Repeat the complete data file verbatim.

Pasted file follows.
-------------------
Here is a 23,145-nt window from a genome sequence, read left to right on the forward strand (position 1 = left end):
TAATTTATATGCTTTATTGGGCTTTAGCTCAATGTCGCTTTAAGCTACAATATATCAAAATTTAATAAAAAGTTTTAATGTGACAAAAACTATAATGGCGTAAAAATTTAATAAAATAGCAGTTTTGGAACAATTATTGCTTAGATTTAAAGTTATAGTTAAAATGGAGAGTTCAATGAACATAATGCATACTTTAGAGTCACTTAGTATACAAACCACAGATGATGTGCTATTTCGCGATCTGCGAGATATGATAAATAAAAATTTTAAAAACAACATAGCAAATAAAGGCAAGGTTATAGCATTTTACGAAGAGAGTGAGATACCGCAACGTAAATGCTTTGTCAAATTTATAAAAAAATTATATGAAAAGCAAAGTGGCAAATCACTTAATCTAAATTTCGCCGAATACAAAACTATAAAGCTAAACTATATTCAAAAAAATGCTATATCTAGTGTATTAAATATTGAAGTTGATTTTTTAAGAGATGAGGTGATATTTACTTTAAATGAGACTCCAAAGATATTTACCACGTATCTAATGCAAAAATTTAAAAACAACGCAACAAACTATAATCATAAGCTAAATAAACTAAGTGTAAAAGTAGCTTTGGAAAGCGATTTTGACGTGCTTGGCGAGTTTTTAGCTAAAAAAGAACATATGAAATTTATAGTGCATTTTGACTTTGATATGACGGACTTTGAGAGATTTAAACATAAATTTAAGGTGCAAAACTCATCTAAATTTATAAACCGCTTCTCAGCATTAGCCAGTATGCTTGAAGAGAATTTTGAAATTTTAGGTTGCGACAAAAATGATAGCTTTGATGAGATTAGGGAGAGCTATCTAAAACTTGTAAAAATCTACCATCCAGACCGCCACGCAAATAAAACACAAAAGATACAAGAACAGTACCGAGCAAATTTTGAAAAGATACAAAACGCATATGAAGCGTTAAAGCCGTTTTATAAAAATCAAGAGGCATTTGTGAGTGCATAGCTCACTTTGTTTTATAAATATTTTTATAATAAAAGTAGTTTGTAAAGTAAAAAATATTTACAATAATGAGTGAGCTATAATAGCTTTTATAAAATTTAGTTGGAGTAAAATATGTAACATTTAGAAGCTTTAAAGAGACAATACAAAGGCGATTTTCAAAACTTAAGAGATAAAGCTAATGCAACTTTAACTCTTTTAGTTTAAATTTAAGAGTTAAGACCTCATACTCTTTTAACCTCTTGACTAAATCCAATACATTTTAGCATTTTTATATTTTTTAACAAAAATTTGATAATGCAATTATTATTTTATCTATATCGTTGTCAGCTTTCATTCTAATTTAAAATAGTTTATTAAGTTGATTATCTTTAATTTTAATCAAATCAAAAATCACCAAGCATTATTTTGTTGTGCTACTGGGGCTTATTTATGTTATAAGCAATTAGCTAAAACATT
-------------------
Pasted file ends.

Here is a 23,145-nt window from a genome sequence, read left to right on the forward strand (position 1 = left end):
TAATTTATATGCTTTATTGGGCTTTAGCTCAATGTCGCTTTAAGCTACAATATATCAAAATTTAATAAAAAGTTTTAATGTGACAAAAACTATAATGGCGTAAAAATTTAATAAAATAGCAGTTTTGGAACAATTATTGCTTAGATTTAAAGTTATAGTTAAAATGGAGAGTTCAATGAACATAATGCATACTTTAGAGTCACTTAGTATACAAACCACAGATGATGTGCTATTTCGCGATCTGCGAGATATGATAAATAAAAATTTTAAAAACAACATAGCAAATAAAGGCAAGGTTATAGCATTTTACGAAGAGAGTGAGATACCGCAACGTAAATGCTTTGTCAAATTTATAAAAAAATTATATGAAAAGCAAAGTGGCAAATCACTTAATCTAAATTTCGCCGAATACAAAACTATAAAGCTAAACTATATTCAAAAAAATGCTATATCTAGTGTATTAAATATTGAAGTTGATTTTTTAAGAGATGAGGTGATATTTACTTTAAATGAGACTCCAAAGATATTTACCACGTATCTAATGCAAAAATTTAAAAACAACGCAACAAACTATAATCATAAGCTAAATAAACTAAGTGTAAAAGTAGCTTTGGAAAGCGATTTTGACGTGCTTGGCGAGTTTTTAGCTAAAAAAGAACATATGAAATTTATAGTGCATTTTGACTTTGATATGACGGACTTTGAGAGATTTAAACATAAATTTAAGGTGCAAAACTCATCTAAATTTATAAACCGCTTCTCAGCATTAGCCAGTATGCTTGAAGAGAATTTTGAAATTTTAGGTTGCGACAAAAATGATAGCTTTGATGAGATTAGGGAGAGCTATCTAAAACTTGTAAAAATCTACCATCCAGACCGCCACGCAAATAAAACACAAAAGATACAAGAACAGTACCGAGCAAATTTTGAAAAGATACAAAACGCATATGAAGCGTTAAAGCCGTTTTATAAAAATCAAGAGGCATTTGTGAGTGCATAGCTCACTTTGTTTTATAAATATTTTTATAATAAAAGTAGTTTGTAAAGTAAAAAATATTTACAATAATGAGTGAGCTATAATAGCTTTTATAAAATTTAGTTGGAGTAAAATATGTAACATTTAGAAGCTTTAAAGAGACAATACAAAGGCGATTTTCAAAACTTAAGAGATAAAGCTAATGCAACTTTAACTCTTTTAGTTTAAATTTAAGAGTTAAGACCTCATACTCTTTTAACCTCTTGACTAAATCCAATACATTTTAGCATTTTTATATTTTTTAACAAAAATTTGATAATGCAATTATTATTTTATCTATATCGTTGTCAGCTTTCATTCTAATTTAAAATAGTTTATTAAGTTGATTATCTTTAATTTTAATCAAATCAAAAATCACCAAGCATTATTTTGTTGTGCTACTGGGGCTTATTTATGTTATAAGCAATTAGCTAAAACATT